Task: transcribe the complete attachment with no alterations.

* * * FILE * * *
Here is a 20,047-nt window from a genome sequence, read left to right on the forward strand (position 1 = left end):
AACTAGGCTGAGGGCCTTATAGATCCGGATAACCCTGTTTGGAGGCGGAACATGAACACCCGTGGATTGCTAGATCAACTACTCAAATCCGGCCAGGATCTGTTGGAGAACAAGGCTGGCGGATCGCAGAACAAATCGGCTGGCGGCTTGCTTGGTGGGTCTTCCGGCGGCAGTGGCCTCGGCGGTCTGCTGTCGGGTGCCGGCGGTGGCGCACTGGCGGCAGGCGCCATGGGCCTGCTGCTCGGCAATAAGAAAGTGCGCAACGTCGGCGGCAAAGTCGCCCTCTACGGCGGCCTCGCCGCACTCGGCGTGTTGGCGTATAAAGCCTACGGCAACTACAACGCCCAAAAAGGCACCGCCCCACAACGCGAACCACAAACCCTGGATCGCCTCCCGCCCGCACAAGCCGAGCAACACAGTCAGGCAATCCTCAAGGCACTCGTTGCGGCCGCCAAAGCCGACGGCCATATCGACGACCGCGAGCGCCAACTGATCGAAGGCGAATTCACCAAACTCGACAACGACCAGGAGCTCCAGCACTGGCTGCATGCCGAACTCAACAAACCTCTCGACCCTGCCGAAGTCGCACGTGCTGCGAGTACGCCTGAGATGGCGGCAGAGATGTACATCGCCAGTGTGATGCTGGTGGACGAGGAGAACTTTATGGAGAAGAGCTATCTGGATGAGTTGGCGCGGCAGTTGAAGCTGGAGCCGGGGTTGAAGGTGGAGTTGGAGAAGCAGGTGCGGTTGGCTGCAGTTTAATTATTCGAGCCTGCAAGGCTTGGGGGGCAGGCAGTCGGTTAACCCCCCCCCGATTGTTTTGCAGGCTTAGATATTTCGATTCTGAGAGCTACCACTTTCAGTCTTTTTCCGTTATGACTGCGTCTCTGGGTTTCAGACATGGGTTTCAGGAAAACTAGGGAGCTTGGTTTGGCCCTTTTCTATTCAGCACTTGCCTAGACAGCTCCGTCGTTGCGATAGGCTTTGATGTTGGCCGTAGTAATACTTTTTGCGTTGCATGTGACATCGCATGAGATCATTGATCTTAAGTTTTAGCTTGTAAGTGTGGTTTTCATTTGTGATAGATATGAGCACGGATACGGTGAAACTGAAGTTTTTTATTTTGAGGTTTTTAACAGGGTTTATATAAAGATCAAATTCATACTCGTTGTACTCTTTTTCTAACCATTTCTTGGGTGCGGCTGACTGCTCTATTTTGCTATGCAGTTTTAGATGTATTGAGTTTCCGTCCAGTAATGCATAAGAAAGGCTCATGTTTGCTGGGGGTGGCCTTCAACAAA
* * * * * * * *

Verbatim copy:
Here is a 20,047-nt window from a genome sequence, read left to right on the forward strand (position 1 = left end):
AACTAGGCTGAGGGCCTTATAGATCCGGATAACCCTGTTTGGAGGCGGAACATGAACACCCGTGGATTGCTAGATCAACTACTCAAATCCGGCCAGGATCTGTTGGAGAACAAGGCTGGCGGATCGCAGAACAAATCGGCTGGCGGCTTGCTTGGTGGGTCTTCCGGCGGCAGTGGCCTCGGCGGTCTGCTGTCGGGTGCCGGCGGTGGCGCACTGGCGGCAGGCGCCATGGGCCTGCTGCTCGGCAATAAGAAAGTGCGCAACGTCGGCGGCAAAGTCGCCCTCTACGGCGGCCTCGCCGCACTCGGCGTGTTGGCGTATAAAGCCTACGGCAACTACAACGCCCAAAAAGGCACCGCCCCACAACGCGAACCACAAACCCTGGATCGCCTCCCGCCCGCACAAGCCGAGCAACACAGTCAGGCAATCCTCAAGGCACTCGTTGCGGCCGCCAAAGCCGACGGCCATATCGACGACCGCGAGCGCCAACTGATCGAAGGCGAATTCACCAAACTCGACAACGACCAGGAGCTCCAGCACTGGCTGCATGCCGAACTCAACAAACCTCTCGACCCTGCCGAAGTCGCACGTGCTGCGAGTACGCCTGAGATGGCGGCAGAGATGTACATCGCCAGTGTGATGCTGGTGGACGAGGAGAACTTTATGGAGAAGAGCTATCTGGATGAGTTGGCGCGGCAGTTGAAGCTGGAGCCGGGGTTGAAGGTGGAGTTGGAGAAGCAGGTGCGGTTGGCTGCAGTTTAATTATTCGAGCCTGCAAGGCTTGGGGGGCAGGCAGTCGGTTAACCCCCCCCCGATTGTTTTGCAGGCTTAGATATTTCGATTCTGAGAGCTACCACTTTCAGTCTTTTTCCGTTATGACTGCGTCTCTGGGTTTCAGACATGGGTTTCAGGAAAACTAGGGAGCTTGGTTTGGCCCTTTTCTATTCAGCACTTGCCTAGACAGCTCCGTCGTTGCGATAGGCTTTGATGTTGGCCGTAGTAATACTTTTTGCGTTGCATGTGACATCGCATGAGATCATTGATCTTAAGTTTTAGCTTGTAAGTGTGGTTTTCATTTGTGATAGATATGAGCACGGATACGGTGAAACTGAAGTTTTTTATTTTGAGGTTTTTAACAGGGTTTATATAAAGATCAAATTCATACTCGTTGTACTCTTTTTCTAACCATTTCTTGGGTGCGGCTGACTGCTCTATTTTGCTATGCAGTTTTAGATGTATTGAGTTTCCGTCCAGTAATGCATAAGAAAGGCTCATGTTTGCTGGGGGTGGCCTTCAACAAA